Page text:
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Supreme Court of Georgia.



Decided: February 06, 2017

Quinnard Gibson was tried by a Fulton County jury and convicted of murder in connection with the fatal beating of Shannon Stanley. Gibson appeals, contending that the evidence is legally insufficient to sustain his conviction, that the trial court erred when it admitted evidence of a similar transaction, and that it erred when it excluded evidence that Stanley had a reputation for violence. Upon our review of the record and briefs, we see no error, and we affirm.1

1. Viewed in the light most favorable to the verdict, the evidence shows that Gibson and his father shared a home in unincorporated Fulton County, and in early 2011, Stanley was staying temporarily as a guest in their home.2 On the evening of January 29, 2011, Gibson went out with friends, leaving his girlfriend sleeping in his bedroom. The girlfriend awoke to find Stanley standing over her, and she called Gibson and told him about Stanley. Gibson became upset, he returned home, and he confronted Stanley. Gibson then took his girlfriend to a MARTA station, dropped her off, and went back out with his friends. Throughout the evening, Gibson continued to express his anger with Stanley.

Early the next morning, Gibson returned home again, where he and Stanley had an altercation. Soon thereafter, Gibson called a friend and said that he had “messed up” and had beaten Stanley with his fists, his foot, a chair, and a tackle box. The friend came to Gibson's home, where he saw Stanley sitting on the ground in a fetal position, rocking back and forth. The friend also saw blood on furniture, cabinets, the floor, tables, and a tackle box. After the friend helped Gibson clean up the house, Gibson called his father, who returned home and then took Stanley to a hospital. Stanley later died as a result of blunt-force trauma to his head.

The medical examiner noted that Stanley had defensive injuries to his forearm, and Stanley had no bruises or marks on his hands consistent with him having struck anyone with his hands before his death. Gibson, on the other hand, had swollen hands, and Gibson otherwise was uninjured. Gibson was interviewed by investigating officers, and he admitted that he had fought with Stanley and punched him with his hands. During his interview, Gibson never indicated that Stanley had hit, kicked, or threatened him or that Gibson was at any point in fear for his life. Gibson claimed, however, that Stanley was intoxicated, had started an argument with Gibson, and after fighting with Gibson, had staggered outside and fallen down, hitting his head hard against the rear bumper of a van.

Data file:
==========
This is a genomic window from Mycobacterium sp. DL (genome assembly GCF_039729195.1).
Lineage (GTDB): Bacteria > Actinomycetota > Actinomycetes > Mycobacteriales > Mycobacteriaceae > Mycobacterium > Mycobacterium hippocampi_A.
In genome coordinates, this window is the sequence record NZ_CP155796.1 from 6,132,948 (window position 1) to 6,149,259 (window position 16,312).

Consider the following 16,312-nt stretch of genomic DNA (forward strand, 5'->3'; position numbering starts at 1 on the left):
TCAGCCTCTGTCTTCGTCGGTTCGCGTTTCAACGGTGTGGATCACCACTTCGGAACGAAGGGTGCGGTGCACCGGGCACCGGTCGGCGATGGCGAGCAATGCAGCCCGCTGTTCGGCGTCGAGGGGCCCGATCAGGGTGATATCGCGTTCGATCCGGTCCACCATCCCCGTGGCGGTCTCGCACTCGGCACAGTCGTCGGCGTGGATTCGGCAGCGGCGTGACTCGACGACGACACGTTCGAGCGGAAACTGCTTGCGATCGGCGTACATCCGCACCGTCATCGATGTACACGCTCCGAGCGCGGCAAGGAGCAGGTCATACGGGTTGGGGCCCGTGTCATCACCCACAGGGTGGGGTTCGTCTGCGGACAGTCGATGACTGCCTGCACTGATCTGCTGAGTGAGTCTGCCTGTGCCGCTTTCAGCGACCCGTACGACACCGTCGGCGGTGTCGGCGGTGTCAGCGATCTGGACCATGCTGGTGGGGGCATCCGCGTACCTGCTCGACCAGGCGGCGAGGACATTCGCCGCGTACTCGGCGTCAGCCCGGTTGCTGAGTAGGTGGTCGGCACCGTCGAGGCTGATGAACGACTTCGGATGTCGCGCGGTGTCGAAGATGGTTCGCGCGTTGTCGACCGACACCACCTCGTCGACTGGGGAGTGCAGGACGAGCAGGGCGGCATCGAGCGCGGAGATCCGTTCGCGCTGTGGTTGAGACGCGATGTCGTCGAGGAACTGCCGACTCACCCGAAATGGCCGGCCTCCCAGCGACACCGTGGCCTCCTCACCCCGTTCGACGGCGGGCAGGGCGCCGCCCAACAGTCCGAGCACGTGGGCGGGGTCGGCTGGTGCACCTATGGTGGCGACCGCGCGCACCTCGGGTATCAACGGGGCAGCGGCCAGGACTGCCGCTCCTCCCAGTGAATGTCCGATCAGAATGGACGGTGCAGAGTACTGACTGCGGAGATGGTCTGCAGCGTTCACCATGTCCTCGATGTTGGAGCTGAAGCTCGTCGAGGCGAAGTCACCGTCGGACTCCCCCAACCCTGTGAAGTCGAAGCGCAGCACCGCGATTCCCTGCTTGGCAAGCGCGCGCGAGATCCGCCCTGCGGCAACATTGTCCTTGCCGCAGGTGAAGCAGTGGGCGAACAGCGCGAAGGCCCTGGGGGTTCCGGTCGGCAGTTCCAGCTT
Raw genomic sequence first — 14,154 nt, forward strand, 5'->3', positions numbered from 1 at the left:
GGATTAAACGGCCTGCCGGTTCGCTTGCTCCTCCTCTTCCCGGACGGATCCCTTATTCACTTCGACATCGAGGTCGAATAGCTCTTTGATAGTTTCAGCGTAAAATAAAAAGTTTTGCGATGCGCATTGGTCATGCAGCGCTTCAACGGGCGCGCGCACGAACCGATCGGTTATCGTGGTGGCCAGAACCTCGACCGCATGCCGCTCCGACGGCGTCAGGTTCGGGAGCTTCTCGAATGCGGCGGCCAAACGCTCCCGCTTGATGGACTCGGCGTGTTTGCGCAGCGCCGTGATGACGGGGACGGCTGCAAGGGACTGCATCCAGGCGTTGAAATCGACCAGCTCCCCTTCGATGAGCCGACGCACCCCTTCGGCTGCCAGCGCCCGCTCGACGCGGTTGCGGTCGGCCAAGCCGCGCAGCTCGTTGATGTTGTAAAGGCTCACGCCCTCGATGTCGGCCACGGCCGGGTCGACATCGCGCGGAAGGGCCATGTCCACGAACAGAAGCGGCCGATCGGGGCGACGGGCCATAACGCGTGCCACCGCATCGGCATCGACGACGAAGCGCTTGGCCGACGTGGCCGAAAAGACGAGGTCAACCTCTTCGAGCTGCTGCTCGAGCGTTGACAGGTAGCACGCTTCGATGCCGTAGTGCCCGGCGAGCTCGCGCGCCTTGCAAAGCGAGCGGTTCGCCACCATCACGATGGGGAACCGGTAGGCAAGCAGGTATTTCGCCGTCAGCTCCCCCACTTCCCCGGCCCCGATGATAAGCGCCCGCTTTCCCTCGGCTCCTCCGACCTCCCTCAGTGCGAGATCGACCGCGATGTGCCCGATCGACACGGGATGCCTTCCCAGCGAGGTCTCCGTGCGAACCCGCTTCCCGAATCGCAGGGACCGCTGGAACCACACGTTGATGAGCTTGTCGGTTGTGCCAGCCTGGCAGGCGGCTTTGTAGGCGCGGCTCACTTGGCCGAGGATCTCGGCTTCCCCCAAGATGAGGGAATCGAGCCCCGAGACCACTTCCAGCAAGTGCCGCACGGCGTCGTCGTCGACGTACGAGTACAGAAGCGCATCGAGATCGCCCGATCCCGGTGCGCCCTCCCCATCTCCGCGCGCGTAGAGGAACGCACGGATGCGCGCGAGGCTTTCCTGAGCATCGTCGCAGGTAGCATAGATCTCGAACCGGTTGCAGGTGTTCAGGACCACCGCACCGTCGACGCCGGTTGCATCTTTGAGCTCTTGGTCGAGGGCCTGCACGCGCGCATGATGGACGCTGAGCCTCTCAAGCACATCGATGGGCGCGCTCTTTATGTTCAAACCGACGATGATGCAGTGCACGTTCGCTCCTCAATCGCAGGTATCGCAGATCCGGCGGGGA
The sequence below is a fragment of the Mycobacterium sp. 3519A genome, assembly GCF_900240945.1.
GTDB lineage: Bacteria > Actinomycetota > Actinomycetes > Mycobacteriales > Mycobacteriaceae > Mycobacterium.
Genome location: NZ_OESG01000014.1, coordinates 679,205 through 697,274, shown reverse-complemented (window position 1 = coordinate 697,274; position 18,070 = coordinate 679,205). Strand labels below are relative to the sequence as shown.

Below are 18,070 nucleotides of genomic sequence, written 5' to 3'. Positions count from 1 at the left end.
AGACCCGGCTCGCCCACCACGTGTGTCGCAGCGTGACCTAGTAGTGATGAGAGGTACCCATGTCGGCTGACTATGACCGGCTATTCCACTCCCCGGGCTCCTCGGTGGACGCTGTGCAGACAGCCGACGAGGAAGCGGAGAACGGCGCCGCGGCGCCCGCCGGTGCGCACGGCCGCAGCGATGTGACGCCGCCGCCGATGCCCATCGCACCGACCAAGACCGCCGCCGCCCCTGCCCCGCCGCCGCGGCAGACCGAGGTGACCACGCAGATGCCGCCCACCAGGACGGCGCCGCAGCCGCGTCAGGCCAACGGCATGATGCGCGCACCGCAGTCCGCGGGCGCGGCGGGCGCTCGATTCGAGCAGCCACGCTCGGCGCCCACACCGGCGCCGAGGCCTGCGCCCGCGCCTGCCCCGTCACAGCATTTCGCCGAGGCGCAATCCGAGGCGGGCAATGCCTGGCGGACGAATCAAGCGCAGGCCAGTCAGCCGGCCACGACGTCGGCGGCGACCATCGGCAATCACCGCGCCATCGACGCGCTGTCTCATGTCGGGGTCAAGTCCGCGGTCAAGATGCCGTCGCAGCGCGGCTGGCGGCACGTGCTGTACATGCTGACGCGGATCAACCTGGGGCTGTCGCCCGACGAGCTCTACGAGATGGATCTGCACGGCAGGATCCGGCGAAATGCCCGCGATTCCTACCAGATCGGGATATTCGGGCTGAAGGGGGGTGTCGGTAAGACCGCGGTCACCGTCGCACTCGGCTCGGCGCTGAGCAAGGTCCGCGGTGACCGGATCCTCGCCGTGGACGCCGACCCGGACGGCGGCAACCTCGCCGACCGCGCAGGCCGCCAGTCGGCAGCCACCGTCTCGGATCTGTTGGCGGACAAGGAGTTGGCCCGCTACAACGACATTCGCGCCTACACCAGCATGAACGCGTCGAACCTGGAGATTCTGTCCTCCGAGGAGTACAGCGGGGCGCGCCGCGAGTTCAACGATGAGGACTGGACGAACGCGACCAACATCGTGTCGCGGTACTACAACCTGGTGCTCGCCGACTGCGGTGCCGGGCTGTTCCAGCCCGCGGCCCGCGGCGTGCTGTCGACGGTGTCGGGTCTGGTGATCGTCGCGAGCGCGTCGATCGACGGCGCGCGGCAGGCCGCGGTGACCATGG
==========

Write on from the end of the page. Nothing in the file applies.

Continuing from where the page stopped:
At trial, Gibson principally argued that Stanley died as the result of an accidental fall to which his intoxication contributed, and his death was not caused by Gibson beating him. On appeal, Gibson claims 3 that the circumstantial evidence does not exclude every reasonable hypothesis other than that of his guilt pursuant to former OCGA § 24-4-6,4 as no one was present during the beating other than Gibson and Stanley, and the forensic evidence was consistent in many respects with his theory of defense. But not every hypothesis is a reasonable one, and the evidence “need not exclude every conceivable inference or hypothesis — only those that are reasonable.” Merritt v. State, 285 Ga. 778, 779 (1) (683 SE2d 855) (2009) (emphasis in original).

Whether an alternative hypothesis raised by the defendant is “reasonable” is a question committed principally to the jury, and where the jury is authorized to find that the evidence, though circumstantial, was sufficient to exclude every reasonable hypothesis save that of the guilt of the accused, we will not disturb that finding unless it is insupportable as a matter of law.

Black v. State, 296 Ga. 658, 660 (1) (769 SE2d 898) (2015) (citation and punctuation omitted). See also Pyatt v. State, 298 Ga. 742, 745 (1), n. 6 (784 SE2d 759) (2016).